Because this last month, many of us have been – literally and figuratively – on the road again. There is a sense of returning normality to our lives, and many of us are increasingly spending time connecting with each other and reclaiming old or establishing new activities – outside of the house.
One of the things many of us lost during the most difficult stages of the pandemic was – outside of the ED – the pleasure of connecting with people in real-life.
We did our best. We “pivoted”; we Zoomed, we FaceTimed, we sent texts, and emails. We spoke on the phone. We WhatsApped and Signalled. We got used to it. But we lost touch with how it feels to be in space with many of our people. Of the warmth and ease and filling-up that we get from human connection.
Now, the world is open again, and we are tentatively but excitedly finding our feet, and each other.
I am pleased to say that I am physically on the road again – in a COVID safe way, of course. For the first time in my presidency, I have been able to visit emergency departments in person – other than the one I work in, of course.
Since I last wrote to you, I was privileged to visit EDs in Hobart, Launceston and Townsville. I know that every single FACEM and trainee is dedicated and collaborative – EM is a team sport – but I was inspired and so impressed by the cohesive nature of each of the groups that I met where I went. I spoke with ED leaders dedicated to building positive cultures and collaborating to deliver excellent care. I met FACEMs doing interesting and life-sustaining things. And perhaps most importantly, I spent time with trainees, who told me of their experiences and ideas, and who have reassured me that the future of EM is in very safe hands.
In Hobart, the Tasmanian faculty Chair, Dr Juan Carlos Ascencio-Lane and I were also privileged to meet with the Tasmanian Health Minister, and now Premier, Jeremy Rockcliff, to discuss the growing pressures on the Tasmanian health system.
Thank you to everyone who met with me, and who shared your time, thoughts and feelings with me. Connecting with you each in person was powerful. I feel renewed. It is an honour to represent you, and one I take very seriously.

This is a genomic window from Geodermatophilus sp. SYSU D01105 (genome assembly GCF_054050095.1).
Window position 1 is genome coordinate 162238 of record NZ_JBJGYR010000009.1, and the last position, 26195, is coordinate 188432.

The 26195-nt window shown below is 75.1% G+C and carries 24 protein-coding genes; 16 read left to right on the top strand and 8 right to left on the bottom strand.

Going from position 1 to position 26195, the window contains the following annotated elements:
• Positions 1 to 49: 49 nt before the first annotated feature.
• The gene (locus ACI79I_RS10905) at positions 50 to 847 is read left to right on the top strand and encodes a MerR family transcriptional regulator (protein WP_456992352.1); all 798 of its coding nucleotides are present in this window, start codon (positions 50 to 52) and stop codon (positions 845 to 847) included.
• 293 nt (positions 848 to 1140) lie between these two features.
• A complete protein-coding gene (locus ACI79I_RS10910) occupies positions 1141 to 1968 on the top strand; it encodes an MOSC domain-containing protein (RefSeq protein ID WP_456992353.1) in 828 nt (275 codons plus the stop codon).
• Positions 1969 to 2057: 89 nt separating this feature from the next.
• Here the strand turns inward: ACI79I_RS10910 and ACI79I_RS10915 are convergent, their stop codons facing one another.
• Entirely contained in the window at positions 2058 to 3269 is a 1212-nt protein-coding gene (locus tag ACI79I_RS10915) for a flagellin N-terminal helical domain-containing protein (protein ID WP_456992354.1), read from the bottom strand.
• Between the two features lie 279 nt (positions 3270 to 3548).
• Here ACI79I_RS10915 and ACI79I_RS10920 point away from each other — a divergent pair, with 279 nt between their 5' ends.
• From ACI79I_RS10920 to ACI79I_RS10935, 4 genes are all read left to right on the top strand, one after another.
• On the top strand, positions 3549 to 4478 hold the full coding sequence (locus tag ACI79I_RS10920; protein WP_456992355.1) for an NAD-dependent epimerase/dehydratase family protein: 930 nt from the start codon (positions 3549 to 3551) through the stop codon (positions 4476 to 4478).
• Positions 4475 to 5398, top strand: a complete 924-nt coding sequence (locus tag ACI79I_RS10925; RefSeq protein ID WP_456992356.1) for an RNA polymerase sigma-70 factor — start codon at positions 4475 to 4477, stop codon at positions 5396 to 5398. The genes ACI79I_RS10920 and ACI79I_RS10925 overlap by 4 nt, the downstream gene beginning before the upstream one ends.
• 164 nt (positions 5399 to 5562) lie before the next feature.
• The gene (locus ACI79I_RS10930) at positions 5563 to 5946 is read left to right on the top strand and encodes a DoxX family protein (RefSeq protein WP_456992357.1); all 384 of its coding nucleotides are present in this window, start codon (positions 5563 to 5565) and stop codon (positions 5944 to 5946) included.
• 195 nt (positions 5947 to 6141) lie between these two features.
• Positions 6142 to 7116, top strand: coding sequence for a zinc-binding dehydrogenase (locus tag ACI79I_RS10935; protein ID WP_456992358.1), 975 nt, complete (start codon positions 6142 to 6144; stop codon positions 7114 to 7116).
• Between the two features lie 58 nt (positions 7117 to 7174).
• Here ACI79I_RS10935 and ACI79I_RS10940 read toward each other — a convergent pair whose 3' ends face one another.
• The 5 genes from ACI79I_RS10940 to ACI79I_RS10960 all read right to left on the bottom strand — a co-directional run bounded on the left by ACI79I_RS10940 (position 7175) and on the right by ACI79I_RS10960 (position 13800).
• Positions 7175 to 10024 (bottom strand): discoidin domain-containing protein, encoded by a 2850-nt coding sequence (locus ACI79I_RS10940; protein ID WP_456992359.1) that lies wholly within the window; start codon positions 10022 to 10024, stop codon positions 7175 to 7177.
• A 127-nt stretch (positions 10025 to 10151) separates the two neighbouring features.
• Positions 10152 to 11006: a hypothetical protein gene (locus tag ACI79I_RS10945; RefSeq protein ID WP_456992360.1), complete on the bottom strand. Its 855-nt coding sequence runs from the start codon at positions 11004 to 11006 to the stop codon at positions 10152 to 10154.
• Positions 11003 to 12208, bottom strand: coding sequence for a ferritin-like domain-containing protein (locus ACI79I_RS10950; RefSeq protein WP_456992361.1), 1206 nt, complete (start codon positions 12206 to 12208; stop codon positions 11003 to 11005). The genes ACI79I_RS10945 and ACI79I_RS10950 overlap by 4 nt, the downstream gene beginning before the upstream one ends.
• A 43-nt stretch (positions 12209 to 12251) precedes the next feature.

I look forward to meeting more of you soon. In coming weeks, I have trips planned to South East Queensland, Victoria and the ACT, and, now that the borders have opened, there are plans for me to visit Aotearoa New Zealand very soon.
But, as always, it isn’t all good news. As the world returns to normal – whatever that means these days – presentations to EDs are on the rise, rebounding back to pre-pandemic levels, and beyond.
As normality returns, planes take to the sky, camping trips are back on, kids are on the sporting fields, and all the other outdoor activities resume, we are all seeing more accidents, falls and injuries. This is on top of ongoing COVID-19, catching up with the complications of delayed care, and the mental health crisis. We are trying to manage all of this under the crushing weight of access block. And this is before winter hits. We know from our colleagues in the UK that we are likely to face high levels of flu, gastro and other viral illnesses when people gather together inside as the weather starts to cool.
We know this is experienced everywhere, but we know also that our colleagues based in rural, regional and remote areas experience these challenges most significantly.
And it isn’t just the populations we serve that are affected. We healthcare workers are all out in the world, too, and we’re getting sick – or our families and loved ones are – and, as we know, every sniffle must be treated like a potential case of COVID-19.
Our workforce issues are growing. Rosters are thin as we care for family members with COVID and try to catch up on much-needed leave and renewal.
This year ACEM’s Wellness Week, that runs from the 8 – 14 May, focuses on the theme of reflect, restore and recover. If possible, I encourage you each to connect with this initiative and to take part in activities.
But, as we know, genuine wellbeing at work can come only when the structural issues that plague the health systems we work within are addressed.
To that end, we are pleased to see commitments to addressing the healthcare workforce emergency in pre-electoral pledges. We’ve also seen commitments on ACEM’s priority issues for the election: aged care and the NDIS. With just three weeks to go, we strongly hope we see more commitments and real leadership on health. We also hope that voters vote like their health depends on it. Because it does.
But regardless of what further commitments we see, or the outcome of the election, please know that your college will continue to advocate and push for better. For better access to care, better outcomes and better patient and clinician experiences. Because we will never, ever let the idea that what we are experiencing across the health system is ‘normal’ stick. Because it is not normal. It isn’t safe. It certainly isn’t fair. And it can be fixed.
Until then, as always, whatever the next month brings we will get through it together.
Thank you, for all that you do.
Dr Clare Skinner